by Christina Sarich, Natural Society:
technologies like CRISPR has been called a “weapon of mass destruction and proliferation” by James Clapper, U.S. Director of National Intelligence, in his annual Worldwide Threat Assessment report.
Gene editing is the latest brainchild of the biotechnology industry. It has been touted as entirely different from gene insertion, the genetic modification technique used over the past several decades to create GM crops and GM animals. Gene editing technology alters the DNA inside living cells. The biotech industry says it is an easy and cheap way to mess with Mother Nature – but, as with other GM technology, the outcomes can’t be precisely controlled.
The rapid development of gene editing is due to tools like CRISPR/Cas-9, an injectable protein. It can locate a specific DNA strand in a person’s genome, delete it, and replace it with a new DNA sequence designed by genetic engineers. That’s quite a powerful technology that could be misused in the wrong hands.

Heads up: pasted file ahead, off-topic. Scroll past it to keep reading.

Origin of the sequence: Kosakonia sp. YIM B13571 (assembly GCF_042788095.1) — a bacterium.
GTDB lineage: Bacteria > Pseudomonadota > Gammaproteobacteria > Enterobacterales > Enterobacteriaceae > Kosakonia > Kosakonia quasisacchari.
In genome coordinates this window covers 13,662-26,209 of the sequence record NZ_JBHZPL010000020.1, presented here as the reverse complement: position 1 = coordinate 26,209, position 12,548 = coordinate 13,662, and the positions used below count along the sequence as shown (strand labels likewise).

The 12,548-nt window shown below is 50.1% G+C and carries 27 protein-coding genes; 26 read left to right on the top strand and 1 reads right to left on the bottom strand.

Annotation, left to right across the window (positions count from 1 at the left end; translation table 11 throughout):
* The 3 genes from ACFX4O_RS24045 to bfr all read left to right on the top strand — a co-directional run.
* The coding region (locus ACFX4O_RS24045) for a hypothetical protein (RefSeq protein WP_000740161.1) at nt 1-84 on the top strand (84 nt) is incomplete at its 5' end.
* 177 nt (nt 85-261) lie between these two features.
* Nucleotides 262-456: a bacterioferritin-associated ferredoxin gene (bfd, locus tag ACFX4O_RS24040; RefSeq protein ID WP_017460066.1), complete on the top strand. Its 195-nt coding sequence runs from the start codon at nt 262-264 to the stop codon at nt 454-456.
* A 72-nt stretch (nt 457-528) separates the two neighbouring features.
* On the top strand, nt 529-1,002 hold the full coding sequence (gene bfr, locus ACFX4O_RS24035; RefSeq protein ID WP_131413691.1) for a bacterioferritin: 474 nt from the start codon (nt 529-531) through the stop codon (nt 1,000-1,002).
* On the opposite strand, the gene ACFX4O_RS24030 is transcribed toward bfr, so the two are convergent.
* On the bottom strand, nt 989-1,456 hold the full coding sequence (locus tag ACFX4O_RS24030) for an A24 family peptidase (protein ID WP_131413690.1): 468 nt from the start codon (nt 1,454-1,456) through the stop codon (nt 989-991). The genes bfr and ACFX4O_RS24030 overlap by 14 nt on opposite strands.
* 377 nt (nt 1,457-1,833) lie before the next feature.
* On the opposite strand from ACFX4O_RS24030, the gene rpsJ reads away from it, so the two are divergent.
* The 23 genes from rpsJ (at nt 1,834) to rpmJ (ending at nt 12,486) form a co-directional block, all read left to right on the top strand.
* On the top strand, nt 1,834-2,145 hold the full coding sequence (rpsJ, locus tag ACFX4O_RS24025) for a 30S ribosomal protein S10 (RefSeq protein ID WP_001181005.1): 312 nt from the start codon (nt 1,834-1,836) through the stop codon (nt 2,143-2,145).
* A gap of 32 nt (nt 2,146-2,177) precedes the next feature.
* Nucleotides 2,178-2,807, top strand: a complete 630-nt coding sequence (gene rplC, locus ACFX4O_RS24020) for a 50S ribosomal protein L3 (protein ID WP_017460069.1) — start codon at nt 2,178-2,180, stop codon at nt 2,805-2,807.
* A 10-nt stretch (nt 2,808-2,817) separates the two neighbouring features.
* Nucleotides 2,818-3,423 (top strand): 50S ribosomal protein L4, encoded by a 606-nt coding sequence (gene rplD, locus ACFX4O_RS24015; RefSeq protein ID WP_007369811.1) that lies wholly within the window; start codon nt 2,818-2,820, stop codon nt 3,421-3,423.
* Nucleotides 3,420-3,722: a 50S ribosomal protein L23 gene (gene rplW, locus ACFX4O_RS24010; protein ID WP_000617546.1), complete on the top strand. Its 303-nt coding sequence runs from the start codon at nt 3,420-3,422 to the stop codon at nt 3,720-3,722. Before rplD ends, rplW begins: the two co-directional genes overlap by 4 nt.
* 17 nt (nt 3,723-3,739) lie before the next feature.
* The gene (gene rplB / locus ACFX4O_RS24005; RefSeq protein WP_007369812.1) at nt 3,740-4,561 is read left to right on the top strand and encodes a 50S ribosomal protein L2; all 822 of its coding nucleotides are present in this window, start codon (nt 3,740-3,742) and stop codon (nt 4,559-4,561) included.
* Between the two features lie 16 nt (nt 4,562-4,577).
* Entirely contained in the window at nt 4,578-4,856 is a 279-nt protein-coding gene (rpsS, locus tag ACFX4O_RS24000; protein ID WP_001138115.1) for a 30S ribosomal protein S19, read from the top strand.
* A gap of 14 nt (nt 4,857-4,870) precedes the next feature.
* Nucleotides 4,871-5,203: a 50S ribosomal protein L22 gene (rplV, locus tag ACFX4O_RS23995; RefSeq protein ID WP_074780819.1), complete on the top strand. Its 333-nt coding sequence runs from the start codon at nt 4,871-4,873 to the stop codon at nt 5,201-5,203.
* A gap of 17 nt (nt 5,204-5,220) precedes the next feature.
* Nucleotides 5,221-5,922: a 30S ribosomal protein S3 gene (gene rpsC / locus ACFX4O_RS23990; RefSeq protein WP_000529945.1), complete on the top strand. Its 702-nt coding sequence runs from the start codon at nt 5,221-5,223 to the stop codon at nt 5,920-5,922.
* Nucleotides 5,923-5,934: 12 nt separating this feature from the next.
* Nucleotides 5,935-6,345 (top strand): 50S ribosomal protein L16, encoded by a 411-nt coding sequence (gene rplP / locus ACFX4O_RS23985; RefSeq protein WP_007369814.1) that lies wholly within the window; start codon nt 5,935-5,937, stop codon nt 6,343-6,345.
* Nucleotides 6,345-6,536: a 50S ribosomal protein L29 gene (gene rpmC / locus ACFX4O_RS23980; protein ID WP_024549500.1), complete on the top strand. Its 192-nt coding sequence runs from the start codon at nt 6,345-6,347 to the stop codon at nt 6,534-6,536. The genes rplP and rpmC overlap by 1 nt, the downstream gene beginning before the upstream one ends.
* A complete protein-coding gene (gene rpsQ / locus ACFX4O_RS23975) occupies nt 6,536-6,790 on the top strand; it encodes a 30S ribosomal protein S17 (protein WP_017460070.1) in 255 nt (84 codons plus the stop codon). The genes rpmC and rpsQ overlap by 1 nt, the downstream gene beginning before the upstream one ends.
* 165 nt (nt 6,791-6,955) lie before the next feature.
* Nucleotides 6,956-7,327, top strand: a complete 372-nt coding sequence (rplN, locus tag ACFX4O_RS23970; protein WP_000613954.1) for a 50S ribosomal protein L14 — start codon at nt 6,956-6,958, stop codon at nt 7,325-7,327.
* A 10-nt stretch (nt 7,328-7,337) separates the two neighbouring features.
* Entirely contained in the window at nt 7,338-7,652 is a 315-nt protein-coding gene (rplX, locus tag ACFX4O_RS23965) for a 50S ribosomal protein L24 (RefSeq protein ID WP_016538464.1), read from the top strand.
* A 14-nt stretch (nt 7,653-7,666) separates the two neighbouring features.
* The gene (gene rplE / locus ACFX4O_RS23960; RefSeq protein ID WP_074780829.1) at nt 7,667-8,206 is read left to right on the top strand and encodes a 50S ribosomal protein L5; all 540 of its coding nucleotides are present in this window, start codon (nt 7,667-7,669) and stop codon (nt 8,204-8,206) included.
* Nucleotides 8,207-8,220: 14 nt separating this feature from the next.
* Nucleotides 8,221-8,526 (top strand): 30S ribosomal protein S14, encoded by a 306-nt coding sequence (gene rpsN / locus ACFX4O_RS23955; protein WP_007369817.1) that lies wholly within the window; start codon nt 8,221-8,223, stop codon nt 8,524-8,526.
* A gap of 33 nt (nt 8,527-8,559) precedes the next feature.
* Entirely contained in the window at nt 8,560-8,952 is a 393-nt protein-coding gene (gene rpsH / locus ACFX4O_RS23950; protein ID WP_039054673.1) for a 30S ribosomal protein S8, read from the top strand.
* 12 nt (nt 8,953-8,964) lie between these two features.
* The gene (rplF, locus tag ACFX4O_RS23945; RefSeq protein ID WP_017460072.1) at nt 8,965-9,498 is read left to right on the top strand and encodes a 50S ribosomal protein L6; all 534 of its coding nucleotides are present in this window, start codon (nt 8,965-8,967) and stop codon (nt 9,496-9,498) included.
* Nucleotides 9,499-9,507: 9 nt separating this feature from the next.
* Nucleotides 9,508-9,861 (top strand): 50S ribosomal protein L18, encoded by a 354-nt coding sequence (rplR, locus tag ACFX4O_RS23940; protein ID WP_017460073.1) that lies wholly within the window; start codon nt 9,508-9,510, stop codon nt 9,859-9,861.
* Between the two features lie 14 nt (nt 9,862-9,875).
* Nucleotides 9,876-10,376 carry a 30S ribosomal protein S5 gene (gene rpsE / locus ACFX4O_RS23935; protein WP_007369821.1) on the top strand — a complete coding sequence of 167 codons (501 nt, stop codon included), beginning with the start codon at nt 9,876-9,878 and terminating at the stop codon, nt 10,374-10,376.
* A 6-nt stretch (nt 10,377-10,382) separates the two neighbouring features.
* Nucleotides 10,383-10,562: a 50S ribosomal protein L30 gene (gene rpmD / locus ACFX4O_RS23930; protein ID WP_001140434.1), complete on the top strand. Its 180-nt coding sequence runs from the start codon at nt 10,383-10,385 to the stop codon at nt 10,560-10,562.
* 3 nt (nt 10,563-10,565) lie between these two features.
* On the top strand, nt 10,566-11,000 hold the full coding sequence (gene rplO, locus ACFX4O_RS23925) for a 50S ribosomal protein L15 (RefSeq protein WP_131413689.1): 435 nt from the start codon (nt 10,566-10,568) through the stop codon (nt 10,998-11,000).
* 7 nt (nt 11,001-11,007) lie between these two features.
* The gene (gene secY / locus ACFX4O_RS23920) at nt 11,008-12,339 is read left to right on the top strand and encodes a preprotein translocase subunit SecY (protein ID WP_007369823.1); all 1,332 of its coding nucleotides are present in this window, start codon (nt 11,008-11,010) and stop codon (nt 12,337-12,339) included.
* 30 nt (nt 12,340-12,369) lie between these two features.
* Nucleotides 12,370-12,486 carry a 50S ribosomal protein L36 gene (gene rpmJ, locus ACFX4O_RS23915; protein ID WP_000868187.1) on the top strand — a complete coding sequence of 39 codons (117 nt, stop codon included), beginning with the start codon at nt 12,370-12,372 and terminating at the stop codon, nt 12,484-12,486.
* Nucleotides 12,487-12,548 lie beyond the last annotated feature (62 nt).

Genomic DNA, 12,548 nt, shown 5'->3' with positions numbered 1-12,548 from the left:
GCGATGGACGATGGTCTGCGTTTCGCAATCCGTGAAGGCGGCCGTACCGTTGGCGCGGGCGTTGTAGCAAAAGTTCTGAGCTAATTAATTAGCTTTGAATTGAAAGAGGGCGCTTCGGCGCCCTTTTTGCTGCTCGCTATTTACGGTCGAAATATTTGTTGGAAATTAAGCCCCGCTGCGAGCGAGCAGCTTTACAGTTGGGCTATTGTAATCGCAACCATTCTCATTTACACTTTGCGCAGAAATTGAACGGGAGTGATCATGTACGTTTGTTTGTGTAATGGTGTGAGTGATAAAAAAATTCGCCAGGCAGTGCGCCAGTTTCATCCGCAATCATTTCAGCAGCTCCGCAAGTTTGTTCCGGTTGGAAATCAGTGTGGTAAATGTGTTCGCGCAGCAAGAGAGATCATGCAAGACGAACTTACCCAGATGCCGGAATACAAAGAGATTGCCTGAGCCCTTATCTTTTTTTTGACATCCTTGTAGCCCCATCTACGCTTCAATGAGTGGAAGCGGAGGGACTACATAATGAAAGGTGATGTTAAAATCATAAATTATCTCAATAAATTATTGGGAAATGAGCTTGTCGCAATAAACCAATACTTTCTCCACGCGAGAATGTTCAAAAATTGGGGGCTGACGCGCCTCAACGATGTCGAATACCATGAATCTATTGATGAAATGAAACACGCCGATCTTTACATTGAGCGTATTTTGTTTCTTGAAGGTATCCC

Many scientists herald genome editing (‘germline editing’) as a way to correct conditions like Huntington’s disease or muscular dystrophy by changing the DNA in sperm, eggs or embryos. But others fear this is just a tactic to create “armies of blue-eyed super-intelligent babies.”
Genome editing’s relative ease of implementation worries the U.S. intelligence community, according to the threat assessment report. It states:
“Given the broad distribution, low cost, and accelerated pace of development of this dual-use technology, its deliberate or unintentional misuse might lead to far-reaching economic and national security implications.”
Naming gene editing as a potential weapon of mass destruction, or WMD, surprised Piers Millet, a bioweapons expert at the Woodrow Wilson Center in Washington, DC. Making bioweapons generally requires skill in a “wide raft of technologies.”
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